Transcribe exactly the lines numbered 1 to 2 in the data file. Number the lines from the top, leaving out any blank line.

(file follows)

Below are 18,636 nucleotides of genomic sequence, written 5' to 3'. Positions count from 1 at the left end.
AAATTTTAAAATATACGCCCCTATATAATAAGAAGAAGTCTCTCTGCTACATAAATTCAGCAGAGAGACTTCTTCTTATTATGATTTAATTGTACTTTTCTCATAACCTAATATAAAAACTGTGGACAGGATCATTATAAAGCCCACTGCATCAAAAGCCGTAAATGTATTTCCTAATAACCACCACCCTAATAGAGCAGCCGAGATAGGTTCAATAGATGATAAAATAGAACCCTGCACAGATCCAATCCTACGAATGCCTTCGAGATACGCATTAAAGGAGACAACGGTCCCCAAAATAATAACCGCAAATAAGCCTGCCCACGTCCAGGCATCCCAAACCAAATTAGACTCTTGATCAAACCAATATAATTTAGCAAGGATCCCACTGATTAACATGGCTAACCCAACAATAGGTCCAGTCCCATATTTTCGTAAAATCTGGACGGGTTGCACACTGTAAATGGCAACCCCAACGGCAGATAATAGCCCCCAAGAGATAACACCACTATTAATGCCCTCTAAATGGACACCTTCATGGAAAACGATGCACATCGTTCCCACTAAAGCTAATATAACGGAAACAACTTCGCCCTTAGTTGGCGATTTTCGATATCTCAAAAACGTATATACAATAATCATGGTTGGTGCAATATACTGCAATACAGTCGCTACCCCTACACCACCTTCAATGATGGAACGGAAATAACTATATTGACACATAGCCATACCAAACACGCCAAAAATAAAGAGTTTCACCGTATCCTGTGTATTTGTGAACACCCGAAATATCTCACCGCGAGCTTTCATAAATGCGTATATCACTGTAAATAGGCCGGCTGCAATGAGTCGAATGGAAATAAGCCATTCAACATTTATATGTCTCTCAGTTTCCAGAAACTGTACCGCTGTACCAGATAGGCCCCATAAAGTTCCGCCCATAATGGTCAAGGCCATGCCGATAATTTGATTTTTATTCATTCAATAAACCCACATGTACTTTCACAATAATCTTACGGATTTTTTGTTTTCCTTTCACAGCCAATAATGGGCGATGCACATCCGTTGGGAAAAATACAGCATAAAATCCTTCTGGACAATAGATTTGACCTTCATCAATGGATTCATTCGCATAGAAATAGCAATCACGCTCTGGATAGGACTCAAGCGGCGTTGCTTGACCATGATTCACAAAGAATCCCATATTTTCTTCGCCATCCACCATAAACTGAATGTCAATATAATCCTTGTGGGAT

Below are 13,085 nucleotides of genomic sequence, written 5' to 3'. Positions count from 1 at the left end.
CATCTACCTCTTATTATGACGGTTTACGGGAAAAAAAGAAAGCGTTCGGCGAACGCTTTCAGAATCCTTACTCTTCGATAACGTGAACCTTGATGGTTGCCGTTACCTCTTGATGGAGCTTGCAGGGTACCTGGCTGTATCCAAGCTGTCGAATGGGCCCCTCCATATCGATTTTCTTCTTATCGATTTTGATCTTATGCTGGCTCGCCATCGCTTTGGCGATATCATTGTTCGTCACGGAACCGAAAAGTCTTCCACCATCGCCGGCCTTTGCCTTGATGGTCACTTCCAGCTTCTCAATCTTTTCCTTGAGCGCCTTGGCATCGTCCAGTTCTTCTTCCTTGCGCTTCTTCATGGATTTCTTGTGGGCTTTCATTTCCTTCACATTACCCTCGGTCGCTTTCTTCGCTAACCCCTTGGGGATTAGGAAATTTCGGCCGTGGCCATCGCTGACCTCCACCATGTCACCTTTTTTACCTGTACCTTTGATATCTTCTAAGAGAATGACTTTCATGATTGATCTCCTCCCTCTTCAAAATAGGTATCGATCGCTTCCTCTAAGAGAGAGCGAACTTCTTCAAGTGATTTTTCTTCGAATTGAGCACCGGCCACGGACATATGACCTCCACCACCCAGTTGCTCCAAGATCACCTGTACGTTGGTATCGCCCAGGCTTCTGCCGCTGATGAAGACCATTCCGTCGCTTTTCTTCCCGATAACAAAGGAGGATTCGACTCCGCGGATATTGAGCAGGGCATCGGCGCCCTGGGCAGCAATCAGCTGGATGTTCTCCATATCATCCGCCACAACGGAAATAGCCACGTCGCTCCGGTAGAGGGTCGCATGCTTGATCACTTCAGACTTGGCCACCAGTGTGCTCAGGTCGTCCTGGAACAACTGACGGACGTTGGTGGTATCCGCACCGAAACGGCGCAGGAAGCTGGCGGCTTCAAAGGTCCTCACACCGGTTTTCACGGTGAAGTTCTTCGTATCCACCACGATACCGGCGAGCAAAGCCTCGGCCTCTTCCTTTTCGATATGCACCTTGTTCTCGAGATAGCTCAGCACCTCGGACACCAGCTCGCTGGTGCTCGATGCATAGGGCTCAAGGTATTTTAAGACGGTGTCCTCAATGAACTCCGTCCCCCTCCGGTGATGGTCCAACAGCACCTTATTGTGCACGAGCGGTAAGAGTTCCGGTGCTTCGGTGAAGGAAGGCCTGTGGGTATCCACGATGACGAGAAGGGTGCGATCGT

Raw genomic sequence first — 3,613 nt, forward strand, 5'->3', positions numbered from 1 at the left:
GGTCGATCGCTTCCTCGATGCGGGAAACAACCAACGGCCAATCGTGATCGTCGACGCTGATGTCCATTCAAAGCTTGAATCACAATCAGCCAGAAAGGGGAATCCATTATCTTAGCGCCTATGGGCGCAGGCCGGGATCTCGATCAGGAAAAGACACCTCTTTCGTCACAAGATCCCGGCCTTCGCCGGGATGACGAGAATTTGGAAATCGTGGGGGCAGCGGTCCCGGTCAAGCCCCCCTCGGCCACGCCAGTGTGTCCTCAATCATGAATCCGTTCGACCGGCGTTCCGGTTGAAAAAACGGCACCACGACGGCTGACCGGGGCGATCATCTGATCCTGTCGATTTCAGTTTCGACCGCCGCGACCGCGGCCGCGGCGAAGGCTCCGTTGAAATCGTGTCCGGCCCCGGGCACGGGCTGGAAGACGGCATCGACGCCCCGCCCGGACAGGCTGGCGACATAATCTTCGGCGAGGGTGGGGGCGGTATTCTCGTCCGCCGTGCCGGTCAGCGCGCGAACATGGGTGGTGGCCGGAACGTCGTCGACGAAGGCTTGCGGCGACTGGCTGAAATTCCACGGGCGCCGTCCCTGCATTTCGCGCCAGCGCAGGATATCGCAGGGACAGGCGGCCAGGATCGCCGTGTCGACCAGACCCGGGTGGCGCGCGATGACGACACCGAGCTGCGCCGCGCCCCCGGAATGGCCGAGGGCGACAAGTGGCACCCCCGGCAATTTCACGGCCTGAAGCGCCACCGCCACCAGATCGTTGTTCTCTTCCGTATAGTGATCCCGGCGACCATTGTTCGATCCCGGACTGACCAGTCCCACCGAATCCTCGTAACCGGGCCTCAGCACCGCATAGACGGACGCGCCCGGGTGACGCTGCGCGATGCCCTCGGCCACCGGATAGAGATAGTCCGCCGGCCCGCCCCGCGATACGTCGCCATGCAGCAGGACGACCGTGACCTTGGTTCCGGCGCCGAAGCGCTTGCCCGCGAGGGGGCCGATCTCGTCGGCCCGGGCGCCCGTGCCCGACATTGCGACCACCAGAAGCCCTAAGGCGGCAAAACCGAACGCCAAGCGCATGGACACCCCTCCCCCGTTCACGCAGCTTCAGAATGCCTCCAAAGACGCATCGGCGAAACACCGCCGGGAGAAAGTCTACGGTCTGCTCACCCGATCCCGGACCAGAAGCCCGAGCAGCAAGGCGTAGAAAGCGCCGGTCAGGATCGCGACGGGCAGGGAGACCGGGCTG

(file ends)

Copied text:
Below are 18,636 nucleotides of genomic sequence, written 5' to 3'. Positions count from 1 at the left end.
AAATTTTAAAATATACGCCCCTATATAATAAGAAGAAGTCTCTCTGCTACATAAATTCAGCAGAGAGACTTCTTCTTATTATGATTTAATTGTACTTTTCTCATAACCTAATATAAAAACTGTGGACAGGATCATTATAAAGCCCACTGCATCAAAAGCCGTAAATGTATTTCCTAATAACCACCACCCTAATAGAGCAGCCGAGATAGGTTCAATAGATGATAAAATAGAACCCTGCACAGATCCAATCCTACGAATGCCTTCGAGATACGCATTAAAGGAGACAACGGTCCCCAAAATAATAACCGCAAATAAGCCTGCCCACGTCCAGGCATCCCAAACCAAATTAGACTCTTGATCAAACCAATATAATTTAGCAAGGATCCCACTGATTAACATGGCTAACCCAACAATAGGTCCAGTCCCATATTTTCGTAAAATCTGGACGGGTTGCACACTGTAAATGGCAACCCCAACGGCAGATAATAGCCCCCAAGAGATAACACCACTATTAATGCCCTCTAAATGGACACCTTCATGGAAAACGATGCACATCGTTCCCACTAAAGCTAATATAACGGAAACAACTTCGCCCTTAGTTGGCGATTTTCGATATCTCAAAAACGTATATACAATAATCATGGTTGGTGCAATATACTGCAATACAGTCGCTACCCCTACACCACCTTCAATGATGGAACGGAAATAACTATATTGACACATAGCCATACCAAACACGCCAAAAATAAAGAGTTTCACCGTATCCTGTGTATTTGTGAACACCCGAAATATCTCACCGCGAGCTTTCATAAATGCGTATATCACTGTAAATAGGCCGGCTGCAATGAGTCGAATGGAAATAAGCCATTCAACATTTATATGTCTCTCAGTTTCCAGAAACTGTACCGCTGTACCAGATAGGCCCCATAAAGTTCCGCCCATAATGGTCAAGGCCATGCCGATAATTTGATTTTTATTCATTCAATAAACCCACATGTACTTTCACAATAATCTTACGGATTTTTTGTTTTCCTTTCACAGCCAATAATGGGCGATGCACATCCGTTGGGAAAAATACAGCATAAAATCCTTCTGGACAATAGATTTGACCTTCATCAATGGATTCATTCGCATAGAAATAGCAATCACGCTCTGGATAGGACTCAAGCGGCGTTGCTTGACCATGATTCACAAAGAATCCCATATTTTCTTCGCCATCCACCATAAACTGAATGTCAATATAATCCTTGTGGGAT